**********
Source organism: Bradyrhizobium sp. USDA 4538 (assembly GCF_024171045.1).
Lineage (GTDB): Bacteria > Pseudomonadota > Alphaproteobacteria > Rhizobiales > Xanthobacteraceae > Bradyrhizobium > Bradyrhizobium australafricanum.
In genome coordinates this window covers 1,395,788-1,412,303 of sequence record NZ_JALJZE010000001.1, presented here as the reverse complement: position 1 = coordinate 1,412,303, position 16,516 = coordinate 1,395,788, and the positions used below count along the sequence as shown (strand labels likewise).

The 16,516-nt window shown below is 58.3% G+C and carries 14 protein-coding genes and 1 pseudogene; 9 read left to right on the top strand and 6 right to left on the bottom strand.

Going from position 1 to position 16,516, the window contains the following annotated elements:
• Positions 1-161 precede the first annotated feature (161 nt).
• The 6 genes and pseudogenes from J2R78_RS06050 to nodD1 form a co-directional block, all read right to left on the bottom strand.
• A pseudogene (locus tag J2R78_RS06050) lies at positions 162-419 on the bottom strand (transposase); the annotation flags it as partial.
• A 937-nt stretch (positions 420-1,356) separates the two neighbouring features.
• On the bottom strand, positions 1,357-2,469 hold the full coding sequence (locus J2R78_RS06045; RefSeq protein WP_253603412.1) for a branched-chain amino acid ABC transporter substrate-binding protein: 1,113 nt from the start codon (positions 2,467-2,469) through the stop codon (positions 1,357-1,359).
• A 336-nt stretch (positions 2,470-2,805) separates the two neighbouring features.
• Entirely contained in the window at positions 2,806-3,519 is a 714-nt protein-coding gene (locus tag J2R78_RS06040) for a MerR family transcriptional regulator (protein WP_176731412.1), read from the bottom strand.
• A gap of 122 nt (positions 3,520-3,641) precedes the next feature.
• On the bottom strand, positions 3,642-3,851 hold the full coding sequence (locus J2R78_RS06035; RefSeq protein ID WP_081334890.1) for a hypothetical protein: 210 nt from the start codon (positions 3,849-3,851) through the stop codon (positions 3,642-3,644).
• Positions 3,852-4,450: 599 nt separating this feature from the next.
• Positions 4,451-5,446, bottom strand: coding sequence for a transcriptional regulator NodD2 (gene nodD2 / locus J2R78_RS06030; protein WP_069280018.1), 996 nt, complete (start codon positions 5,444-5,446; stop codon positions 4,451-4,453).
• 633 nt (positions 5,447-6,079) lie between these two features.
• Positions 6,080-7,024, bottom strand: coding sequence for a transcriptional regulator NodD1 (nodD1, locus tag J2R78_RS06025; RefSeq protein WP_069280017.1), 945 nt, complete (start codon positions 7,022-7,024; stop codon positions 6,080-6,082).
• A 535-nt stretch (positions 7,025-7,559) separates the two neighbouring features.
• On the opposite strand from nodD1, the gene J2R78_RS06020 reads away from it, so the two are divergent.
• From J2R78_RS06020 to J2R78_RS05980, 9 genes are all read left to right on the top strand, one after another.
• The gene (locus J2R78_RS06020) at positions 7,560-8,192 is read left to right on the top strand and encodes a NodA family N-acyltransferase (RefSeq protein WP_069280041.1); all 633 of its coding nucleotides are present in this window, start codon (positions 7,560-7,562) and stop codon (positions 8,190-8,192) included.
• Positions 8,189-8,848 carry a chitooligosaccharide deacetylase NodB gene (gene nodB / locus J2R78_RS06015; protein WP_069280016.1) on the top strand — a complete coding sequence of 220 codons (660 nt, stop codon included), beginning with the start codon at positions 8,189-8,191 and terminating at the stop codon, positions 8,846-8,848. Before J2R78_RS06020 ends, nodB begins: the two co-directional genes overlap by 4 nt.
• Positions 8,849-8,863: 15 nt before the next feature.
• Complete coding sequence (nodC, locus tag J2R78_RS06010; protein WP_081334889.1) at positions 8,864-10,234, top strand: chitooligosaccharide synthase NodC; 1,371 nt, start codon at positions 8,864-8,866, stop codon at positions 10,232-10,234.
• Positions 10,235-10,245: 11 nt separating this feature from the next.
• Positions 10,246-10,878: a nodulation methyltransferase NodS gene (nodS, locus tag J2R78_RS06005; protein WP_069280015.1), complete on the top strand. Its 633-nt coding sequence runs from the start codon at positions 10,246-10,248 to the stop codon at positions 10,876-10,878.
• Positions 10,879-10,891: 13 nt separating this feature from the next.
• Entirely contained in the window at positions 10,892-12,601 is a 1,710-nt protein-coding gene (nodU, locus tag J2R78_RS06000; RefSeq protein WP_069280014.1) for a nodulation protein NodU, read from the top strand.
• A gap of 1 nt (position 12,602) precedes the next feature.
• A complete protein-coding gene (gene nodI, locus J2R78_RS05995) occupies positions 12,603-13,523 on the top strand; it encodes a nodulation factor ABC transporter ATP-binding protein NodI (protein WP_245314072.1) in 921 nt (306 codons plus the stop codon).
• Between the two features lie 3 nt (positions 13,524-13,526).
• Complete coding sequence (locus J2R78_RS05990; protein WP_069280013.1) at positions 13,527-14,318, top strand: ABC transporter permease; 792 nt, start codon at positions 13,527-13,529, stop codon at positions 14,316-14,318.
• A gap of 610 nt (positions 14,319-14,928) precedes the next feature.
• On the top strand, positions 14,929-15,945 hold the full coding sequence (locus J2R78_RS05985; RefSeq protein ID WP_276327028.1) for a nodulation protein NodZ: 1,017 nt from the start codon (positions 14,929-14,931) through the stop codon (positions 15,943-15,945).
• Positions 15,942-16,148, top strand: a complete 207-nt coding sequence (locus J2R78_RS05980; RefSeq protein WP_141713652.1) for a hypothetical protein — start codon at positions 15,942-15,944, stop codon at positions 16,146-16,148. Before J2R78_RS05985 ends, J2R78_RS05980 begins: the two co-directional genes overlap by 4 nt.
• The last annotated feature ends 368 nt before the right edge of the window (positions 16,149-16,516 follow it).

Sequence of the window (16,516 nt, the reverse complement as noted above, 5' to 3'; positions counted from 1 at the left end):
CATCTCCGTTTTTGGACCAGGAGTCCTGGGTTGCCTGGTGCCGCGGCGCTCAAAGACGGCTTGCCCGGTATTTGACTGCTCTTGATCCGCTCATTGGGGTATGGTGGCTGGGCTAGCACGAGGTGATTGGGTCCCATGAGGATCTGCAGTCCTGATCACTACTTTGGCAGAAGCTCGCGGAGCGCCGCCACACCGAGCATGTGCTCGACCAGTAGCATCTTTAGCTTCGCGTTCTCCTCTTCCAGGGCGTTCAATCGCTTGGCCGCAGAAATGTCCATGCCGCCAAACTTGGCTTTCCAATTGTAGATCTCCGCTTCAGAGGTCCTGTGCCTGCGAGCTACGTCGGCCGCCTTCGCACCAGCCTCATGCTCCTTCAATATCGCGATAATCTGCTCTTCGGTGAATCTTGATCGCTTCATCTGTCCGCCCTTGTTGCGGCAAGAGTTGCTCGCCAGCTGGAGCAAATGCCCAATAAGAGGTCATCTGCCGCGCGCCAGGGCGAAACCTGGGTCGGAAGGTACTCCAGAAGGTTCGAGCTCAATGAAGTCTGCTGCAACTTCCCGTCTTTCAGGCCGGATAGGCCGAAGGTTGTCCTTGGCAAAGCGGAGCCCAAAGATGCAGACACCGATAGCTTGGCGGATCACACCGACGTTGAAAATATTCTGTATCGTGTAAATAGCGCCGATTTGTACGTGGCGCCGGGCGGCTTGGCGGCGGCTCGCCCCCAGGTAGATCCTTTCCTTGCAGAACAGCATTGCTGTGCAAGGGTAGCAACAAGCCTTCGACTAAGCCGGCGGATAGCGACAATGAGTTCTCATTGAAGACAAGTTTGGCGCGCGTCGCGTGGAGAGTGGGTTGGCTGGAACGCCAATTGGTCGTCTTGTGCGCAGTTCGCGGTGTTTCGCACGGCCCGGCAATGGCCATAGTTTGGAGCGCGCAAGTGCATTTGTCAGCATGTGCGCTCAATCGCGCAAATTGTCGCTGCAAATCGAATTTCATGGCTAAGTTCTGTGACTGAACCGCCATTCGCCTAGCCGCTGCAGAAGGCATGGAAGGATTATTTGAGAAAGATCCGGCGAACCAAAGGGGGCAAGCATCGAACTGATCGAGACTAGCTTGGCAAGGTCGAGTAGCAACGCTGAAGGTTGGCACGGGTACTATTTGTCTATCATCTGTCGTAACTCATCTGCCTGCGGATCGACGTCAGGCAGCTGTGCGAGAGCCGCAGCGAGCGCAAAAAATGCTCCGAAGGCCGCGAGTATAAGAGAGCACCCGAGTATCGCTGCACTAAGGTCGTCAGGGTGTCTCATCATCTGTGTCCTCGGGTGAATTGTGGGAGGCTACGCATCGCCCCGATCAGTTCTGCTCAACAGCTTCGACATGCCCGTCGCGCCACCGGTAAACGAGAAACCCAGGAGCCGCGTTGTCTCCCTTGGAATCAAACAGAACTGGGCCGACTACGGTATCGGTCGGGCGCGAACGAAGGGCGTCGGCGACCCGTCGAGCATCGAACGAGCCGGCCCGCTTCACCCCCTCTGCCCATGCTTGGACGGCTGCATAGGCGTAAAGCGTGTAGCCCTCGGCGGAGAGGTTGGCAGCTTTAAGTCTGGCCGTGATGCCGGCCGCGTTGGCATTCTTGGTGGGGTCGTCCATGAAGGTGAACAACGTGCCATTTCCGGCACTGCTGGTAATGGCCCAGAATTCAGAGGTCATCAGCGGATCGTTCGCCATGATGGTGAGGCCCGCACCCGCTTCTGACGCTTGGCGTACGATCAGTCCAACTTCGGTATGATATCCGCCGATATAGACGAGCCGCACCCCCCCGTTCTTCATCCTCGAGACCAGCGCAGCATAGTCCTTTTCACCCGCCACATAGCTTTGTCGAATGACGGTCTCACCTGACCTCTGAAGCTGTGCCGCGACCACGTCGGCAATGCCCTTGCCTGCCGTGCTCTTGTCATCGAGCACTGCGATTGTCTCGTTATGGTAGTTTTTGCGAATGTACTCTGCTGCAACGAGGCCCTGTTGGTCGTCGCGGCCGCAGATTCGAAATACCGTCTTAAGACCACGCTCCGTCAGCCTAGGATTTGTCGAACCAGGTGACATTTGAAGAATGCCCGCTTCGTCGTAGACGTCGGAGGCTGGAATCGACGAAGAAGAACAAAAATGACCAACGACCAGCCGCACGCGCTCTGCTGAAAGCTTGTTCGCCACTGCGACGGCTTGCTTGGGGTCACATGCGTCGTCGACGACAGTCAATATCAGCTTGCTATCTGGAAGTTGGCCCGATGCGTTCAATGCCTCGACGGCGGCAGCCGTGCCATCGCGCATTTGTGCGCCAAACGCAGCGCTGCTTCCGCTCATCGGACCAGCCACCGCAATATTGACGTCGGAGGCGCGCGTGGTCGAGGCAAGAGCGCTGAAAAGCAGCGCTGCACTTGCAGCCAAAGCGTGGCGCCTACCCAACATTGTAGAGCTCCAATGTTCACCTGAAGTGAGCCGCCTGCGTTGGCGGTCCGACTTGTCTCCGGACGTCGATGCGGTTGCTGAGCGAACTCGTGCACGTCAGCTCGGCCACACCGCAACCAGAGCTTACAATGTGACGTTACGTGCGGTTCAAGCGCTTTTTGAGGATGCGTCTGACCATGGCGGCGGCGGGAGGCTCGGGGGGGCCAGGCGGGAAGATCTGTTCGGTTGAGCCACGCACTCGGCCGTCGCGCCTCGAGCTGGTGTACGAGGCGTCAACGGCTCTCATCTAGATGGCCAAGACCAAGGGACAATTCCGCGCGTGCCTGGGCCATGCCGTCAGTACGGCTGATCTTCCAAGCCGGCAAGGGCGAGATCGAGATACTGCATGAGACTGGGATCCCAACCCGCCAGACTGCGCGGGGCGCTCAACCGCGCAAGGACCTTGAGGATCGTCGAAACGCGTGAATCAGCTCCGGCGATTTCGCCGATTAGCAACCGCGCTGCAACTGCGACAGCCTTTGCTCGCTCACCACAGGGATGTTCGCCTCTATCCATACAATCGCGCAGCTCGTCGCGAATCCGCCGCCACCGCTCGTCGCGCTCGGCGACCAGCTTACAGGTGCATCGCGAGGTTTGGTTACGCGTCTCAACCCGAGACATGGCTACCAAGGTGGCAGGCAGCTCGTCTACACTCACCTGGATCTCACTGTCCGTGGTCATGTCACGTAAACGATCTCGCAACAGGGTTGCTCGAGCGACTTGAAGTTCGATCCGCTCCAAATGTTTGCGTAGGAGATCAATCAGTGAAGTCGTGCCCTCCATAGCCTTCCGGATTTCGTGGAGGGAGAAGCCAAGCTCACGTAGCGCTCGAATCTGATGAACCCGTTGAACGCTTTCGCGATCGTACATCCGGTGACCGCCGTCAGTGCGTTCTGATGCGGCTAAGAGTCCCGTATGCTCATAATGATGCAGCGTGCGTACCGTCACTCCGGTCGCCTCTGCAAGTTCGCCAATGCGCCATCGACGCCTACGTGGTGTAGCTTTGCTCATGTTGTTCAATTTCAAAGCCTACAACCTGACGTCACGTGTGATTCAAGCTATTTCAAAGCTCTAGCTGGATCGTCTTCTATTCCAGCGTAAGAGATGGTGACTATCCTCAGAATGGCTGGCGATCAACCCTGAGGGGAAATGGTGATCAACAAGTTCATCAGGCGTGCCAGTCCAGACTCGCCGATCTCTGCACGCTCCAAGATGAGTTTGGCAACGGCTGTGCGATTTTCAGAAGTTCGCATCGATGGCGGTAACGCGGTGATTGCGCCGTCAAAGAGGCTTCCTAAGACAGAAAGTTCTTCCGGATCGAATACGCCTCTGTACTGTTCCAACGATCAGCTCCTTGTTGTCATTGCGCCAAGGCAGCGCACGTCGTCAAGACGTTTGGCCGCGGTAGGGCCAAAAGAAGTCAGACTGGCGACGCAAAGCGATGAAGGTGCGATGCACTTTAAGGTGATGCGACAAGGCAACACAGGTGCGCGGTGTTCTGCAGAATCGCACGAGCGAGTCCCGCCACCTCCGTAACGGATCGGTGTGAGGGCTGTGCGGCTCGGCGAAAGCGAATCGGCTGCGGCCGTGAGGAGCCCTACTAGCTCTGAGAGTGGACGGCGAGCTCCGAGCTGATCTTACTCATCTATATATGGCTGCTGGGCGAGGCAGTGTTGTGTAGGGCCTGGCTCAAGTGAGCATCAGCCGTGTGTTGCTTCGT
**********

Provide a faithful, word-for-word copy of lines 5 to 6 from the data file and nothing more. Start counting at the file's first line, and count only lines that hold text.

Going from position 1 to position 16,516, the window contains the following annotated elements:
• Positions 1-161 precede the first annotated feature (161 nt).